The Kurds have awarded contracts to overseas oil companies since 2002 in an ambitious effort to hit one million barrels of oil per day within the next five years. However, its success was thrown into jeopardy late last year when a payment dispute led Kurdistan to halt oil exports to Baghdad, threatening to destroy the region's burgeoning industry.
The Kurdistan Regional Government and Iraqi authorities have since been gridlocked over the right to control the oil resources in Kurdistan, with Kurds believing it their entitlement to control their own resources while Baghdad argues all energy resources fall under the control of the national government.
James Hosie, equity analyst at RBC Capital Markets, says the situation still poses a huge questionmark for the industry.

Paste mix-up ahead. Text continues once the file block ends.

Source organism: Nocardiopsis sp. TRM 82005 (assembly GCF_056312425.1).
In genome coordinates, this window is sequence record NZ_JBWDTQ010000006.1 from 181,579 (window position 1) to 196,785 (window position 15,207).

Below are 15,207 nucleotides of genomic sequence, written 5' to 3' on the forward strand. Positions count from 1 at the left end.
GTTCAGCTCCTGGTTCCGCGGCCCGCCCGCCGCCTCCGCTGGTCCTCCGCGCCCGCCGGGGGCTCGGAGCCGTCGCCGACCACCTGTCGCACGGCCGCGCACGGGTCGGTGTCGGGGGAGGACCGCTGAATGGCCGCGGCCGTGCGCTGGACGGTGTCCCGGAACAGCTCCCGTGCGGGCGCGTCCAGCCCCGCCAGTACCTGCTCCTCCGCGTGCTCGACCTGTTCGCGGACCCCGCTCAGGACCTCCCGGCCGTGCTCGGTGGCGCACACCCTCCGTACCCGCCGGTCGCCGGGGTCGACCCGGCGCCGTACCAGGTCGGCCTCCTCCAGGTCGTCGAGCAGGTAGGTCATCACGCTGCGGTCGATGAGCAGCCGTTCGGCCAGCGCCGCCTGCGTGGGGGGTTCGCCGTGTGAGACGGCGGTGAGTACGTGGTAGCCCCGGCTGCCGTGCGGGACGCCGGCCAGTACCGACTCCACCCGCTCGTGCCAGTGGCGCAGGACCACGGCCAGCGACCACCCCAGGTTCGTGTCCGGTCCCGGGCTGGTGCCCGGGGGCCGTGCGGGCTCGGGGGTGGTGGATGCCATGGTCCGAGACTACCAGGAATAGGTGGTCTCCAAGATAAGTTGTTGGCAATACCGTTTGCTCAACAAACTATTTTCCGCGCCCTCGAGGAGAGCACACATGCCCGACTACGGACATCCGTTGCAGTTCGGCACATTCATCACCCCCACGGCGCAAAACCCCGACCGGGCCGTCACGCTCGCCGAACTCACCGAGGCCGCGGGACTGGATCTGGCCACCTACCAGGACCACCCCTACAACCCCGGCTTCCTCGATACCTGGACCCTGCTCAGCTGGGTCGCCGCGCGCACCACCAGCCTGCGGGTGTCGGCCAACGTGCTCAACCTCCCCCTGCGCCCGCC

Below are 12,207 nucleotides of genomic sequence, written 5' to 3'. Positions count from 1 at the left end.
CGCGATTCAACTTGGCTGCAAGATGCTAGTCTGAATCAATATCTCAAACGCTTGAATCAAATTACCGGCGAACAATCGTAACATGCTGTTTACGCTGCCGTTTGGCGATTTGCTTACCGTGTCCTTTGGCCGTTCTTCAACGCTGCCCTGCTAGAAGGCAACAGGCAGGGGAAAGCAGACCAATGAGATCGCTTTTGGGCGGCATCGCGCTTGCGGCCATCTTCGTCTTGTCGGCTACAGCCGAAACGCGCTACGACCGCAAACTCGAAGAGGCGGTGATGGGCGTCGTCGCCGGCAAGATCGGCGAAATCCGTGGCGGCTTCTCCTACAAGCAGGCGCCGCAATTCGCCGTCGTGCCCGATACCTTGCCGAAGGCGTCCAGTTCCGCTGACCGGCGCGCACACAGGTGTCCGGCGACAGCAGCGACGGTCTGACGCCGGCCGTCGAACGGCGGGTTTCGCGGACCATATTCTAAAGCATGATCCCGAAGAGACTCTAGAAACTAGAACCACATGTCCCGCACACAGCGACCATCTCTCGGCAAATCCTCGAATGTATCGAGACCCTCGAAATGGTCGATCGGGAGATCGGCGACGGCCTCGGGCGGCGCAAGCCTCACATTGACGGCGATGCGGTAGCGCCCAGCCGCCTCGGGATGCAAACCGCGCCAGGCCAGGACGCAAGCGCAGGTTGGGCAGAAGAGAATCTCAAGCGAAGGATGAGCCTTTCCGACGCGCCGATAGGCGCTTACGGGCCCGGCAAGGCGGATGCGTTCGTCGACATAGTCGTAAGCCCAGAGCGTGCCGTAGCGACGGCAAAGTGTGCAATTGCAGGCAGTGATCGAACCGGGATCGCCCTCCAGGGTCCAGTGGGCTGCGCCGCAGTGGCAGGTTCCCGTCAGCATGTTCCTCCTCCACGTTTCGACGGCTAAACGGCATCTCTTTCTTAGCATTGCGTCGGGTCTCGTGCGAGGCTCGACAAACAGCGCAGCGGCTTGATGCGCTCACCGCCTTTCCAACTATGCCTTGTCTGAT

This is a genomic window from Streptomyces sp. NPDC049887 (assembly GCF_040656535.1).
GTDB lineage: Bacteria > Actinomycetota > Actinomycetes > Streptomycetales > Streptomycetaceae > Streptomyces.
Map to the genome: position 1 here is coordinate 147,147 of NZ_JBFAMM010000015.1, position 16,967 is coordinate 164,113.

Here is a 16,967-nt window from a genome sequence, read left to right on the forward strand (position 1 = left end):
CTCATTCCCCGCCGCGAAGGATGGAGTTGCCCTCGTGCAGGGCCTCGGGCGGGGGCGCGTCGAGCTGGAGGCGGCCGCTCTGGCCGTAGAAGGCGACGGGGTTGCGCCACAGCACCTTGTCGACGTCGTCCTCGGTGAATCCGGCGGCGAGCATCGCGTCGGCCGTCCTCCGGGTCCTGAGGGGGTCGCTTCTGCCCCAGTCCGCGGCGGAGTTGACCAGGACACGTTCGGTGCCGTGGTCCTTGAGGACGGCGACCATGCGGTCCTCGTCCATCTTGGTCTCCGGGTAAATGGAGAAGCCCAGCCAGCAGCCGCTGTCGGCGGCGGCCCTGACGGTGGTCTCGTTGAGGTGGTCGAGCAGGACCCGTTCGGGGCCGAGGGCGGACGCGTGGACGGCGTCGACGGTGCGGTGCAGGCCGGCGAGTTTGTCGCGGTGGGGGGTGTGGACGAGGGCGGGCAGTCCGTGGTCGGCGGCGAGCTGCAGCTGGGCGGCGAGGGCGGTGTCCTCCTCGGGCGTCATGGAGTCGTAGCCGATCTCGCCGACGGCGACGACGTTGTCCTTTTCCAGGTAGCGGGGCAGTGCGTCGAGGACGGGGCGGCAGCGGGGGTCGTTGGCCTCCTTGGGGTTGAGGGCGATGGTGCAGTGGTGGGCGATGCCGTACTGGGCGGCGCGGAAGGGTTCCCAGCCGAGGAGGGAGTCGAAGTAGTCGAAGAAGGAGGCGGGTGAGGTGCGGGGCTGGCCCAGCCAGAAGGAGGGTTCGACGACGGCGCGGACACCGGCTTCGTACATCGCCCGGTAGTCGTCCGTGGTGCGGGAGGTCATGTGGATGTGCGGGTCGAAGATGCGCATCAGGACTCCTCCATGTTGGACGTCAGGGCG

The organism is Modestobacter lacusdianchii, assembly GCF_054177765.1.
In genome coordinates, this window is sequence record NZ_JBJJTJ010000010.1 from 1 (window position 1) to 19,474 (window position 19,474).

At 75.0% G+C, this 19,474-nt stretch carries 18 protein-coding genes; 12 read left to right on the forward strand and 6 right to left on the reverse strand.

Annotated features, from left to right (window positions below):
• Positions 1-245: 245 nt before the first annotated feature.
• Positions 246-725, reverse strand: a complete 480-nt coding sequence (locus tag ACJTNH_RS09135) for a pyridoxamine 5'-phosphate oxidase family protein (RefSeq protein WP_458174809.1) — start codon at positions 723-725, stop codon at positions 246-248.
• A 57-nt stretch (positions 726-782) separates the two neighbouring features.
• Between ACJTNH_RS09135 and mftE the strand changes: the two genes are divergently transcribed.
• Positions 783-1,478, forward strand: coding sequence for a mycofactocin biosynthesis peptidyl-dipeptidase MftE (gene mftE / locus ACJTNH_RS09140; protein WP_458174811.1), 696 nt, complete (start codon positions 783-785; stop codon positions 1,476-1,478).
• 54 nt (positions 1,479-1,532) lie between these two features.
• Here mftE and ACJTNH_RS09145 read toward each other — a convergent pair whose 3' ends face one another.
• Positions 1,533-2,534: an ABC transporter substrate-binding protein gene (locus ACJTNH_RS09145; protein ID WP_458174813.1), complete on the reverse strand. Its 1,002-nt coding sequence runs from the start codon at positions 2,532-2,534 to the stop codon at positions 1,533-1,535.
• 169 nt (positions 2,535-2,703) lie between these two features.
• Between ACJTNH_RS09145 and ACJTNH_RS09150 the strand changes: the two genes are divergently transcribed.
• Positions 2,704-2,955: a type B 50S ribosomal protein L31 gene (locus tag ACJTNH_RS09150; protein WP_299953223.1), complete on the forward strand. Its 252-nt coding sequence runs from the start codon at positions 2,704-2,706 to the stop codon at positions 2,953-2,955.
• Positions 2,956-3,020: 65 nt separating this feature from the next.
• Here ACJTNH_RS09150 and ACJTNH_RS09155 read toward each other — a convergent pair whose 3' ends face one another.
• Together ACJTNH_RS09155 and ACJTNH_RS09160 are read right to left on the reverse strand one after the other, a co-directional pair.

"The outcome for those companies very much depends on how much say the Kurds get in the new government. The expectation is that the problem will get resolved one day but we have been waiting for a year to see a solution so the 'when' is still very much unknown."
But while uncertainty persists, it has done little to dampen feverish interest in those companies operating there, notably Gulf Keystone.
The company's shares have spiked this week following an operational update on Monday, with chief executive John Gerstenlauer saying he was "very encouraged" by recent log results and oil shows seen thus far in the group's Sheikh Adi-1 wells.